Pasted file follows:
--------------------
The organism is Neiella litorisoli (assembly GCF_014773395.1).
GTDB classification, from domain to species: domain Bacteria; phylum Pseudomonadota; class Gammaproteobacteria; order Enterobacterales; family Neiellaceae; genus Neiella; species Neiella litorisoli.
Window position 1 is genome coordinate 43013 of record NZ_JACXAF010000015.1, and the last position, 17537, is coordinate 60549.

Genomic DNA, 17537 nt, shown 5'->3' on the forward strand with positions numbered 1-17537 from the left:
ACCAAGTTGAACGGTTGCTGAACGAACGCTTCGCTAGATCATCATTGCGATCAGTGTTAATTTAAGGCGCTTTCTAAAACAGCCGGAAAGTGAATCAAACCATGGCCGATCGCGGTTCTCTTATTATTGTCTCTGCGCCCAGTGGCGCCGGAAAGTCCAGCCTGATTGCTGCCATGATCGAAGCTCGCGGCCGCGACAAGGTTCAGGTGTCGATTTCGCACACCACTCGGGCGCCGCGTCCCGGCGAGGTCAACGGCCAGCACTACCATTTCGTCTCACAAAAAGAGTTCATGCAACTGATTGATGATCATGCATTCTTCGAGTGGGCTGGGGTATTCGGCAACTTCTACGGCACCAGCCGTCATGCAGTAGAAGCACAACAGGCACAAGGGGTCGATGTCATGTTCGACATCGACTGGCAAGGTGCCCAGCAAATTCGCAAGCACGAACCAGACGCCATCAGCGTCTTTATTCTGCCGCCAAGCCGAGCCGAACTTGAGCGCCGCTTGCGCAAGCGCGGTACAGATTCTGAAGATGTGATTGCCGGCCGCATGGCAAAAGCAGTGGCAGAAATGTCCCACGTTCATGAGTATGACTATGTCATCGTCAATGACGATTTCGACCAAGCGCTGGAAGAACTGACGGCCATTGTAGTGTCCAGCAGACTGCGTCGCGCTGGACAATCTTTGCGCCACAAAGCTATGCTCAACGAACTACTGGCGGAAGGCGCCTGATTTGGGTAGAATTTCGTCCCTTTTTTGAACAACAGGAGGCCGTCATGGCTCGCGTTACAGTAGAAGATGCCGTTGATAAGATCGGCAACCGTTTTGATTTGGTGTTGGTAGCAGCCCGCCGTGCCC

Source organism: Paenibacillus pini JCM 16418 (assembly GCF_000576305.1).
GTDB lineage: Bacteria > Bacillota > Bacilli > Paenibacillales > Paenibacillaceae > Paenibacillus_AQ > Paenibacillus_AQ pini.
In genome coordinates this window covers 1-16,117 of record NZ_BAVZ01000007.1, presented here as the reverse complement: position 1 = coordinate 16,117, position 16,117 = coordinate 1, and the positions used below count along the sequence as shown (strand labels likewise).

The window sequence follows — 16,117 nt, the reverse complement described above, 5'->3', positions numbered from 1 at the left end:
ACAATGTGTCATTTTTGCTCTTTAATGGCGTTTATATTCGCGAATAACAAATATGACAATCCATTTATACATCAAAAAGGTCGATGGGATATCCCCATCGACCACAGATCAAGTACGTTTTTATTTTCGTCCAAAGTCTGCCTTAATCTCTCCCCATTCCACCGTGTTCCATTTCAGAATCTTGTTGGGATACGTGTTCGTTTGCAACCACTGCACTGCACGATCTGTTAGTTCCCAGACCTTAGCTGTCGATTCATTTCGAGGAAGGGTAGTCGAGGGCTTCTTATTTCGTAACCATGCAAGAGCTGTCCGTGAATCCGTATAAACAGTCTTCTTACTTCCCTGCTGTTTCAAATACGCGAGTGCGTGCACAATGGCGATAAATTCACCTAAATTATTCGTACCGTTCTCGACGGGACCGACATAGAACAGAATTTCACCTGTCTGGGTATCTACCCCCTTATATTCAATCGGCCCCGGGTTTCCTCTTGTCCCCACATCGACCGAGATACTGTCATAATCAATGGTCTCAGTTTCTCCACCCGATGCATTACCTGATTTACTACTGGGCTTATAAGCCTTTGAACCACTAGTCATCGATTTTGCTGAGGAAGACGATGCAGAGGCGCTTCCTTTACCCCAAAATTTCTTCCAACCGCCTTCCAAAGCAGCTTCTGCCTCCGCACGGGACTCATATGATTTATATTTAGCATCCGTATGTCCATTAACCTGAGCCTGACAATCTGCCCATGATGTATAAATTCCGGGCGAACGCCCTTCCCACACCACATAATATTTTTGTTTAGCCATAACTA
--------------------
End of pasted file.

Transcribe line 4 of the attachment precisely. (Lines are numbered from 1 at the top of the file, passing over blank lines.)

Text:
Genomic DNA, 17537 nt, shown 5'->3' on the forward strand with positions numbered 1-17537 from the left: